New methods of pest control like this are crucial as Aedes aegypti is developing resistance to insecticides and removal of breeding sites leads to them re invading the following year from neighbouring habitats that are inaccessible to us. There is also no vaccine or specific medication currently for dengue, chikungunya or zika virus (3 debilitating mosquito-borne diseases) so the development of new methods is crucial.

Honeybees give each other Vaccinations

Once a disease takes hold of a hive, the workers of a honeybee colony become disorientated and fail to forage to feed their sisters and brood. Luckily bees naturally immunize their young against certain diseases found in their environment, and scientists have recently discovered how exactly they do this.

The latest research suggests that the queen is fed on royal jelly from pollen infected with bacteria, and these are digested in the gut and stored in the queen’s fat body. Pieces of the bacteria are then bound to vitellogenin (a blood protein) and this is carried via blood to supply developing eggs with immunity.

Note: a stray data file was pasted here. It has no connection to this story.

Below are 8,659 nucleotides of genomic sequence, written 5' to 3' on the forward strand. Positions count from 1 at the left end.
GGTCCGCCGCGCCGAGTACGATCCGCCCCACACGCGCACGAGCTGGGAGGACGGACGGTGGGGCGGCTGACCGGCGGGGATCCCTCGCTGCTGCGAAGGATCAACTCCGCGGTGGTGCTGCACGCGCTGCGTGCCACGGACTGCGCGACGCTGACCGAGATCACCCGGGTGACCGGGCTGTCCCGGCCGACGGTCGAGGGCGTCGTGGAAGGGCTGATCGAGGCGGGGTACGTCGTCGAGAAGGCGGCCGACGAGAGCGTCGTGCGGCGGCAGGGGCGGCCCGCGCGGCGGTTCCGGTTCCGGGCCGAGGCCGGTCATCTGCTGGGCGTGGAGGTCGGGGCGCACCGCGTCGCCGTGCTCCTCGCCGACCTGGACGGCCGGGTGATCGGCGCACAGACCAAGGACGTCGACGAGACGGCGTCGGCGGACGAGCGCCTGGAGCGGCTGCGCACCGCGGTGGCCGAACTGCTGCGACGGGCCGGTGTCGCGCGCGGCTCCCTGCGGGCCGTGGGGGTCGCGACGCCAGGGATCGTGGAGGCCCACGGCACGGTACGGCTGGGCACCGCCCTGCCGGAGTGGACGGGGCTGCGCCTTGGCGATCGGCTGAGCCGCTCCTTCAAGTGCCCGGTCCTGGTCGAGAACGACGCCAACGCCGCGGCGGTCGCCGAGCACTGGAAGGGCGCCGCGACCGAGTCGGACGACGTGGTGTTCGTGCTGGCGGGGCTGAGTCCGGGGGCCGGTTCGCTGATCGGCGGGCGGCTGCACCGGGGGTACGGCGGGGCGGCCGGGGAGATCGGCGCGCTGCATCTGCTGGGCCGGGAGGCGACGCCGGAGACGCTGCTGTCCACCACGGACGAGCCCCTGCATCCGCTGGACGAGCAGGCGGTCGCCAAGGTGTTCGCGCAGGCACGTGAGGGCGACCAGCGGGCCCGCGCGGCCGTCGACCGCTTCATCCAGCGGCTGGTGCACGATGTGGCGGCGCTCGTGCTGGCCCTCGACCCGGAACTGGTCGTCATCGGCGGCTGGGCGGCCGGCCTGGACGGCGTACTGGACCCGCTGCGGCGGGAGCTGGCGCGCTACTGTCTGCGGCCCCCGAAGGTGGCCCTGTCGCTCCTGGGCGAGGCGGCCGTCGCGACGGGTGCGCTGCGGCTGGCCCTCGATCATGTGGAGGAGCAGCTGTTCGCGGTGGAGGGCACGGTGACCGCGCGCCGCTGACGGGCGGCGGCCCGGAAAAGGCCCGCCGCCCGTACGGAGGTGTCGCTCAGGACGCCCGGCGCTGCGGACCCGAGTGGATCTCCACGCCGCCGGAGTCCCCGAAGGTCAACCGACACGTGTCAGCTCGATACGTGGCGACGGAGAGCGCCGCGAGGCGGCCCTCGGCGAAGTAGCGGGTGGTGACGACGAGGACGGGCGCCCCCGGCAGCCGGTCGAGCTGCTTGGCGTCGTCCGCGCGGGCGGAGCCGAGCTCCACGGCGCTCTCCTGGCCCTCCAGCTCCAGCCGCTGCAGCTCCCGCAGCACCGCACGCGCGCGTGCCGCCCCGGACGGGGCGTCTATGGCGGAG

The industries relying on honeybees colonies and the pollination service could benefit if a similar vaccine was produced for other bee diseases- like american foul brood. The discovery of vitellogenin, the carrier of immune-priming signals, could have implications for other animals that pass on immunity to their young.

Wasps are an indicator for environmental decline